There are certain periods in history that always seem to be more romantic than others. Nineteenth-century Paris is one and it has inspired many stories of life and love—the opera La Bohème (1896) being one of the most famous. Puccini’s opera was based on Henri Murger’s The Bohemians of the Latin Quarter; however, the novel depicts the Bohemian lifestyle in slightly different hues. Although Murger’s work is not as romantic as Puccini’s, it does reveal a great deal about art and economics as the bourgeois class increasingly asserted its power. The novel is actually a collection of glimpses into the lives of four young artists, who struggle through life’s adventures. Art and love are side notes to the constant concern for money and the escapades they must go through to maintain their “status” as Bohemians.
novel starts with a preface that seeks to clarify the meaning of
“Bohemian.” He creates a history for the Bohemians that
dates back to the beginning of time and has an illustrious genealogy
that includes the Greeks, “melodious vagabonds” of the
Middle Ages, the famous artists of Renaissance Italy, and Jean Jacques
Rousseau (xviii). He puts forth that only men who pursue Art with
no other means of support other than that earned by their craft
reside in Bohemia. Bohemia is also given a location by Murger; it
can exist only in Paris!
Meanwhile, Schaunard searches the streets of Paris for someone who can loan him money, and he ends up at La Mère Cadet to dine. An odd exchange between a singer and Schaunard causes a mysterious man to address Schaunard from behind a stack of books. A conversation ensues between the two men over several bottles of wine. Gustave Colline, a philosopher who makes his living by teaching, and Schaunard become great friends as the hours progress and the alcoholic consumption continues. They soon change venues and upon entering another establishment, Colline recognizes someone he has seen in the library several times. Rodolphe, a poet, joins the two in drink and in sharing “confidences.” As the night grows late, the three acquaintances grow even fonder of each other. However, their enjoyment is in danger of ending when they are asked to leave the café. Colline and Rodolphe live on opposite sides of Paris and thus, Schaunard, forgetting he no longer has a residence, suggests they return to his for the night. When they return to Schaunard’s former apartment, he is shocked to hear his piano being played and find a key in the door. Marcel soon opens the door to all the voices outside and the confusion continues until they all sit down to eat and drink while Marcel narrates the events of the morning. Within an hour of more conversation, the four all fall asleep.
This unrealistic, but comedic, beginning to the “Brotherhood” is followed by one story after the next in which some issue over finances is resolved by trickery, wit, or the kind hand of Providence. Murger’s Bohemians are like the aristocrats of Giovanni Boccaccio’s Decameron, who avoid misfortune simply because of the superiority of their very being. True financial responsibility never seems to burden the Bohemians as Luck always steps in to ensure that these artists do not have to go without too much. Whether it is money for a party that the four had promised for years but had yet to throw, or Rodolphe’s smooth talking to evade paying his debts on April 15 by confusing the landlord, the reader never gets the sense that these artists are really struggling for their craft.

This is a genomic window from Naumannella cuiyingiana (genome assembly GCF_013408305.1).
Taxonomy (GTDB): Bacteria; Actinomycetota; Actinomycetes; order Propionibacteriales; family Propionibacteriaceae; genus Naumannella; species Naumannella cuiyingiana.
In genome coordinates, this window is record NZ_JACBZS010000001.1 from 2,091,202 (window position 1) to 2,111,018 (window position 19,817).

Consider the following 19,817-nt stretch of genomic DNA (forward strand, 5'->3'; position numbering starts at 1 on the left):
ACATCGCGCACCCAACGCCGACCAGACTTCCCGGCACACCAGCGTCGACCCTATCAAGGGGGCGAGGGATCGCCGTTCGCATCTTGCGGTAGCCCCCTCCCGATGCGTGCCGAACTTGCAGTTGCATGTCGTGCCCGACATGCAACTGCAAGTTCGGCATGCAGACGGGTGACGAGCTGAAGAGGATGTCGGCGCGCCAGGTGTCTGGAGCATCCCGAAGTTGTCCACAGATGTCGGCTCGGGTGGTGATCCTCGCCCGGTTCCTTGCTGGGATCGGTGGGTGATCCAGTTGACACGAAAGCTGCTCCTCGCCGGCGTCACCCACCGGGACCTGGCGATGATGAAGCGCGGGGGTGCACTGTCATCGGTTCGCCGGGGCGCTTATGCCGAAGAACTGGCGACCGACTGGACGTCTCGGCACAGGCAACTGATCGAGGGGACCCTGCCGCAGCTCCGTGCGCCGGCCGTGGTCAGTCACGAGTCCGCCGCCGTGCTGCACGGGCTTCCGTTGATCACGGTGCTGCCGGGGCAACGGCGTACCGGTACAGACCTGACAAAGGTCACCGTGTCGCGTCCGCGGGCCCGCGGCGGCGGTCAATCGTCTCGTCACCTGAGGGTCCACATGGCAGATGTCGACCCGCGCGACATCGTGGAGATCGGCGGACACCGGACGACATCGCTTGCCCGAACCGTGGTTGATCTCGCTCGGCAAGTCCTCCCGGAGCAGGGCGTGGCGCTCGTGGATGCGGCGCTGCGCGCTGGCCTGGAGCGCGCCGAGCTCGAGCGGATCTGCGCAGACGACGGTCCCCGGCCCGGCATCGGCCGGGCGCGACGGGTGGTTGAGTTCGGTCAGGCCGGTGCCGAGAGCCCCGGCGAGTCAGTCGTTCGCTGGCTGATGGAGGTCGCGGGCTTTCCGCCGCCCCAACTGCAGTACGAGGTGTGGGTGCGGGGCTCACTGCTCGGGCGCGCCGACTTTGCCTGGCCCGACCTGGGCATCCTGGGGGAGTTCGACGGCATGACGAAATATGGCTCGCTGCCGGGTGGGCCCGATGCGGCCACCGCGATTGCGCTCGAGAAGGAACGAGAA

While romance blooms throughout the novel, it is never the centerpiece of Murger’s storyline. When Rodolphe seeks out his friends to escape the noise of the lovers in the room next to his, he finds that every place he goes he is confronted by yet another couple. Every friend’s doorstep at which he arrives is yet another refusal to let him in as a lady was visiting. He wanders to the Luxembourg Gardens and he imagines the gods descending their pedestals to pay homage to the goddesses. He surrenders to Cupid and has a short affair with a woman named Louise. However, the story is about Rodolphe’s journey and not the romance. In fact, women play a minor role in Murger’s novel. They are the entertainment for the four male protagonists—whose superiority is elevated even more in contrast to the women who make considerably less than the men, are concerned with only trifling matters, and who “[murder] grammar in a way that [recalls] the Massacre of St. Bartholomew” .
the fact that by the close of the book the reader is yet to be enlightened
on the artistic side of Bohemianism—but does know the price
of a pair of woman’s gloves at the end of the nineteenth century,
Murger’s The Bohemians of the Latin Quarter is an
enjoyable read for pleasure or research. This English translation
opens the classic work up to a greater audience to step back in
time and roam the streets of Paris with the people who started the
“Bohemian” concept. Murger’s words paint vivid
pictures of a time in Parisian history that will always be slightly
elusive and very alluring. At the very least the next time you see
Puccini’s La Bohème you can impress your friends
with your knowledge of the true Rodolphe and Mimi.